• The UK mains supply is fifty hertz which means it alternates fifty times a second
• The voltage of the mains in 230 volts
• The mains circuit has a live wire which alternates between postive and negative potential
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## Cables and plugs

• The outer cover is made out of plastic or rubber as these are good insulators
• The pins are made out of brass becasue it is a good conductor and it is hard and will not rust or oxidise
• The nuetral wire is blue and it is connected to the neutral pin
• The live wire is brown and it is connected to the live pin
• The earth wire is green and yellow and is connected to the earth pin
• Appliances with a metal case must be earthed to prevent someone being given a shock if it becomes live
• Appliances with plastic cases do not need to be earthed because they are insulators
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## Fuses

• Appliances must be earthed becuase otherwise if a fault develops and the live wire touches the metal case it will become live
• If a fault develops on a earthed appliance a large amount of current flows to the earth and melts the fuse, disconecting the supply
• A fuse contains a thin wire that heats up and melts cutting of the current
• A fuse must be put near the live wire so that if it melts it cuts of the current
• The rating of the fuse must be slightly higher that the normal current
• A circuit breaker is an electromagnectic switch that opens and cuts off the supply is the current is bigger than a certain value
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## Electrical powere and potential differernce

• An electrical device tranforms electrical energy in to other forms
• An electrical deices transfers energy from one place to another
• This is called the power
• Power = energy transformed/time
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## Electrical energy and charge

• An electric current is the rate of flow of charge
• When charge flows through a resistor electrical energy is transformed in to heat
• Energy transformed = potential difference x charge
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## Nuclear reactions

• Background radiation is the radiation that is around us at all times
• When a nucleus emits a alpha particle the atomuc number goes down by two and the mass number goes down by four
• When a nucleus emits a beta particle the atomic number goes up by one and the mass number is unchanged
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## The discovery of the necleus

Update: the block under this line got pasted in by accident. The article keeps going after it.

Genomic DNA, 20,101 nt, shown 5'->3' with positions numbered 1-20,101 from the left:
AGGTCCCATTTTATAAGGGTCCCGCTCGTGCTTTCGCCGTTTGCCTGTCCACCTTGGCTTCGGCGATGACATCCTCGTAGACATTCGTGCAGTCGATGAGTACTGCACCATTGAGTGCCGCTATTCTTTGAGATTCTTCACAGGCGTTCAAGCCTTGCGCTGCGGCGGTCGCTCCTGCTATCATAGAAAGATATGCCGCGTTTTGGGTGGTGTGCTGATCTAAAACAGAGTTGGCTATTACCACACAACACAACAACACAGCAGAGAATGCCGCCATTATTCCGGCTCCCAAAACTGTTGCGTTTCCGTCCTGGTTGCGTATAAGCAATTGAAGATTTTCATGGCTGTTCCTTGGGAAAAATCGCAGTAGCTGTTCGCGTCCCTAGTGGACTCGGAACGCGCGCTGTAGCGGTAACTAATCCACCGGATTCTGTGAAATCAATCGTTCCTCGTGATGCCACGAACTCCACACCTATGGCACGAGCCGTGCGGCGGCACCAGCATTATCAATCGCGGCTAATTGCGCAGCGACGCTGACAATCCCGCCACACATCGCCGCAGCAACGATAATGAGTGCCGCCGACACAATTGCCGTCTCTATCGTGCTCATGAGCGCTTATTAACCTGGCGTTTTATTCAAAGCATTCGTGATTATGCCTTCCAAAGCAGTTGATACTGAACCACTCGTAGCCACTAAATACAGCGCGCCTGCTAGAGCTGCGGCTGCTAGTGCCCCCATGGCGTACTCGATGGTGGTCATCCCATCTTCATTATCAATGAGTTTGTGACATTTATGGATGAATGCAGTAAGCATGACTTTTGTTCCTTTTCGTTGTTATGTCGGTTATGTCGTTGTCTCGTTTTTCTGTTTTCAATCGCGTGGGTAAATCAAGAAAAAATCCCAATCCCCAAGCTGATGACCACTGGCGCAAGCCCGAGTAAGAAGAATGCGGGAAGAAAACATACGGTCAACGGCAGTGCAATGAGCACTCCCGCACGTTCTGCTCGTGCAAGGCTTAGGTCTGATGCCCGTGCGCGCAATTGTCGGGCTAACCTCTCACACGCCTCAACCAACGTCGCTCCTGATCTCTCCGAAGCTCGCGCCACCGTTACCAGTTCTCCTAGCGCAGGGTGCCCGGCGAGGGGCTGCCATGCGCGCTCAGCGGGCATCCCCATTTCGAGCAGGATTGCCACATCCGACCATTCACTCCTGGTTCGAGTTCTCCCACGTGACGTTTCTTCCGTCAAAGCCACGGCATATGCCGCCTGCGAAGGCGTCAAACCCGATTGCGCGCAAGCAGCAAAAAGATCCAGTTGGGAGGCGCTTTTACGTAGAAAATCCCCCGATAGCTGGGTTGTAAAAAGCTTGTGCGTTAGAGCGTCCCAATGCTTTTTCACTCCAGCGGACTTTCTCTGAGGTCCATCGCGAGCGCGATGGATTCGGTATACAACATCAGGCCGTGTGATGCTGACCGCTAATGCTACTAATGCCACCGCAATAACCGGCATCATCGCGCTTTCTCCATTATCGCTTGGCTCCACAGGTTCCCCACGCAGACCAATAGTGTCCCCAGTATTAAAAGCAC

• Rutherford divised an alpha particle scattering experiment in whcih he fired alpha particles at a piece of thin gold fire
• Most of the alph particles passed straight through which showed most of the atom was an empty space
• Some were deflected through small angles showing the nucleus had a postive charge
• A few rebounded trhough very large angles suggesting the nucleus has a large mass and a very large positive charge
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## Nuclear fission

• Is the splitting of atomic particles
• The two fissionable isotopes are uranium-235 and plutonium- 239
• Naturally occuring uranium-238 is non-fissionable so they use enriched unranium that contains 2-3% uranium-235
• For fission to occur the uranium and plutonium must absorb a neutron
• The necleus then splits in to two smaller nuclei and two or three nuetrons and energy are released
• The nuetrons go on to produce futher fissions causing a chain reaction
• In a nuclear reactor the process is controlled
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## Nuclear fussion

• It is the joining of two atomic nuclei to form a single, larger nucleus
• During the process fussion energy is released
• Nuclei approaching each other will repel one another due to their positive charge
• To overcome this the nuclei must be heated to very high tempretures
• This gives them enough energy to overcome the repulsion and fure
• The reaction has to take place in a contained magnetic field
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Hey Nina,

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Hey,

This is very useful stuff, thanks!

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gud stuff, will come handy